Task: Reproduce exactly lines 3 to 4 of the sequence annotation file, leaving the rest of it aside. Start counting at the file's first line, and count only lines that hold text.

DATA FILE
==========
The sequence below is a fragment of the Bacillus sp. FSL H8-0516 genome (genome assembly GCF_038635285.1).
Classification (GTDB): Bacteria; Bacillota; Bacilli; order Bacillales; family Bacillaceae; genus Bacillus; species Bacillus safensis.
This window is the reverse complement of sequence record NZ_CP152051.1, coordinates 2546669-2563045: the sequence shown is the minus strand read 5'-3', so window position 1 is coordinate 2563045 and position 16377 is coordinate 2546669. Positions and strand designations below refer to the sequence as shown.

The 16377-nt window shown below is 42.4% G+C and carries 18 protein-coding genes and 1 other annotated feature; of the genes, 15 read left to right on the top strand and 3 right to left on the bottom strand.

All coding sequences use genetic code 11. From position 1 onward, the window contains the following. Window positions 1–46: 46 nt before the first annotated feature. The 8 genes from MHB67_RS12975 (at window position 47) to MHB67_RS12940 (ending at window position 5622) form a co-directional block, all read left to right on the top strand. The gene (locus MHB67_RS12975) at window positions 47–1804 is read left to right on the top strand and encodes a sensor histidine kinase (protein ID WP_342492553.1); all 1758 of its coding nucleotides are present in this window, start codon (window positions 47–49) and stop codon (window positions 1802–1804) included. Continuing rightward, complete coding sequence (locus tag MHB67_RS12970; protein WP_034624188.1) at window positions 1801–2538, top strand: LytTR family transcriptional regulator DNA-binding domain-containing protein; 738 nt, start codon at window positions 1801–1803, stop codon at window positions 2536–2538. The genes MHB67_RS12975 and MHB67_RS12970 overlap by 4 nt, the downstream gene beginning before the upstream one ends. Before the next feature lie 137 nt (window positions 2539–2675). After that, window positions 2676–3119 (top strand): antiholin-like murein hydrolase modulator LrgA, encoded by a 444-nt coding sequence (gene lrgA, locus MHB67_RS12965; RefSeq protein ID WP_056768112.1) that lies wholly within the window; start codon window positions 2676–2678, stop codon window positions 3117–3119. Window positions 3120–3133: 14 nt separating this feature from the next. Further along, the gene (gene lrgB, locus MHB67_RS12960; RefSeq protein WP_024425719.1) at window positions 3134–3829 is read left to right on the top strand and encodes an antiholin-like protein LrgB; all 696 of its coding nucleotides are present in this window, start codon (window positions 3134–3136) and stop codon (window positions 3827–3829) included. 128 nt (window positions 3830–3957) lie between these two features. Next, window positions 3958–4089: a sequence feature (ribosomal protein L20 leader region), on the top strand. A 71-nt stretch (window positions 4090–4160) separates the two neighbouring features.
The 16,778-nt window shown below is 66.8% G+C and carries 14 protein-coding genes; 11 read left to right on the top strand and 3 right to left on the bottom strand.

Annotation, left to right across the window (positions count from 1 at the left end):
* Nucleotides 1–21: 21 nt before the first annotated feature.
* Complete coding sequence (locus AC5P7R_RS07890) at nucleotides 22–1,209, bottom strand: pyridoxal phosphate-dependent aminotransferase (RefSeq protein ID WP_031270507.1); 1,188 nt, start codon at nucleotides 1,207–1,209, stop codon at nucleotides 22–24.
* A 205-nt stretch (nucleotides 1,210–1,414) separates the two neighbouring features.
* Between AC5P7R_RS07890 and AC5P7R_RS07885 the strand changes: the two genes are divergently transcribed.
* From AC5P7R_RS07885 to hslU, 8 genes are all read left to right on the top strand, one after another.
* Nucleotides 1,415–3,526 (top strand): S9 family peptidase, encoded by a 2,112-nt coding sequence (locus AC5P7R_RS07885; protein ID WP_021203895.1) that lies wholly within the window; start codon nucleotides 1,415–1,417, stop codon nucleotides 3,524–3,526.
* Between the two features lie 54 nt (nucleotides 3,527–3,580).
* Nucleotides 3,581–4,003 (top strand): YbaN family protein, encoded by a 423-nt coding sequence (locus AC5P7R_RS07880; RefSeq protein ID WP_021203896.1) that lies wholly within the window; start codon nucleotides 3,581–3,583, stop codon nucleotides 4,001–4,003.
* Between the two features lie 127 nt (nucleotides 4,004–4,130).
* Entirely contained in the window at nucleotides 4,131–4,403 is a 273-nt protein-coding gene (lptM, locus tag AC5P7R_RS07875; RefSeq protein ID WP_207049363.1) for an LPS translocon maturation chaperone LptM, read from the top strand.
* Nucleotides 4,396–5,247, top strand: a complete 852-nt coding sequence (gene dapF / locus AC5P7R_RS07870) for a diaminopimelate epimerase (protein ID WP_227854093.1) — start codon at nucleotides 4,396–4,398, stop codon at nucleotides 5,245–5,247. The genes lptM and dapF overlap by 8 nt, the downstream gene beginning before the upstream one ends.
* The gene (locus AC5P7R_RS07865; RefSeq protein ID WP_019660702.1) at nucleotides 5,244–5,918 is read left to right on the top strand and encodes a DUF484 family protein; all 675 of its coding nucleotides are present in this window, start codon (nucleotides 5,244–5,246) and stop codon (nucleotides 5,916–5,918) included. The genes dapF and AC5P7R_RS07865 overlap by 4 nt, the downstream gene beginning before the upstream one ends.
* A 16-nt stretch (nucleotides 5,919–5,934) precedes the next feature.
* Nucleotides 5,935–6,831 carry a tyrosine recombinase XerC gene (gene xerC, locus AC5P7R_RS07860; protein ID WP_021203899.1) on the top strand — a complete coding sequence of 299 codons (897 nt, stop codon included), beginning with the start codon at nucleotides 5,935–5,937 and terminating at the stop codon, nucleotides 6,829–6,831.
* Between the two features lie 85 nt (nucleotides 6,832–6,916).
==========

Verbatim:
This window is the reverse complement of sequence record NZ_CP152051.1, coordinates 2546669-2563045: the sequence shown is the minus strand read 5'-3', so window position 1 is coordinate 2563045 and position 16377 is coordinate 2546669. Positions and strand designations below refer to the sequence as shown.

The 16377-nt window shown below is 42.4% G+C and carries 18 protein-coding genes and 1 other annotated feature; of the genes, 15 read left to right on the top strand and 3 right to left on the bottom strand.